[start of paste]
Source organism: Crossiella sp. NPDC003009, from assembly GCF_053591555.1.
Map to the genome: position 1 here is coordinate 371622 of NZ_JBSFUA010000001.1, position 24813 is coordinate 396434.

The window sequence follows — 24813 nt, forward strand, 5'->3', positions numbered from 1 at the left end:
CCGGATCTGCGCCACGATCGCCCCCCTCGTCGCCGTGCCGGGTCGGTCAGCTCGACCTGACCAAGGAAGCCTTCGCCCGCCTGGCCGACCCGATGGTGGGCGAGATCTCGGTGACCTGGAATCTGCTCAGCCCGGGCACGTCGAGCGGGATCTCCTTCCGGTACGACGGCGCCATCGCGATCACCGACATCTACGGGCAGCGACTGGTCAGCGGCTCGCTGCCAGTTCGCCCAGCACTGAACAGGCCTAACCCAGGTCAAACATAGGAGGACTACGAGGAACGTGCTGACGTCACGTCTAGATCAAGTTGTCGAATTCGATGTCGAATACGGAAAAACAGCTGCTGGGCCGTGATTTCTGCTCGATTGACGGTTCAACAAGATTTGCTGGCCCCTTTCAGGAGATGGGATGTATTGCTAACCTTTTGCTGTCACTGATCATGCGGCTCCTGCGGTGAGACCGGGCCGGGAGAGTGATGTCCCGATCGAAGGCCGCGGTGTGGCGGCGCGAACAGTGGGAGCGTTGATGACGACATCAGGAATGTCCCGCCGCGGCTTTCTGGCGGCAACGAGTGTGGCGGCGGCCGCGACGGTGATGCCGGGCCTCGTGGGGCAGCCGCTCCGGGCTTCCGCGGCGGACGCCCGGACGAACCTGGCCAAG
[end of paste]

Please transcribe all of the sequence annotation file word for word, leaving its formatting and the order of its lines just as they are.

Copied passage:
Source organism: Crossiella sp. NPDC003009, from assembly GCF_053591555.1.
Map to the genome: position 1 here is coordinate 371622 of NZ_JBSFUA010000001.1, position 24813 is coordinate 396434.

The window sequence follows — 24813 nt, forward strand, 5'->3', positions numbered from 1 at the left end:
CCGGATCTGCGCCACGATCGCCCCCCTCGTCGCCGTGCCGGGTCGGTCAGCTCGACCTGACCAAGGAAGCCTTCGCCCGCCTGGCCGACCCGATGGTGGGCGAGATCTCGGTGACCTGGAATCTGCTCAGCCCGGGCACGTCGAGCGGGATCTCCTTCCGGTACGACGGCGCCATCGCGATCACCGACATCTACGGGCAGCGACTGGTCAGCGGCTCGCTGCCAGTTCGCCCAGCACTGAACAGGCCTAACCCAGGTCAAACATAGGAGGACTACGAGGAACGTGCTGACGTCACGTCTAGATCAAGTTGTCGAATTCGATGTCGAATACGGAAAAACAGCTGCTGGGCCGTGATTTCTGCTCGATTGACGGTTCAACAAGATTTGCTGGCCCCTTTCAGGAGATGGGATGTATTGCTAACCTTTTGCTGTCACTGATCATGCGGCTCCTGCGGTGAGACCGGGCCGGGAGAGTGATGTCCCGATCGAAGGCCGCGGTGTGGCGGCGCGAACAGTGGGAGCGTTGATGACGACATCAGGAATGTCCCGCCGCGGCTTTCTGGCGGCAACGAGTGTGGCGGCGGCCGCGACGGTGATGCCGGGCCTCGTGGGGCAGCCGCTCCGGGCTTCCGCGGCGGACGCCCGGACGAACCTGGCCAAG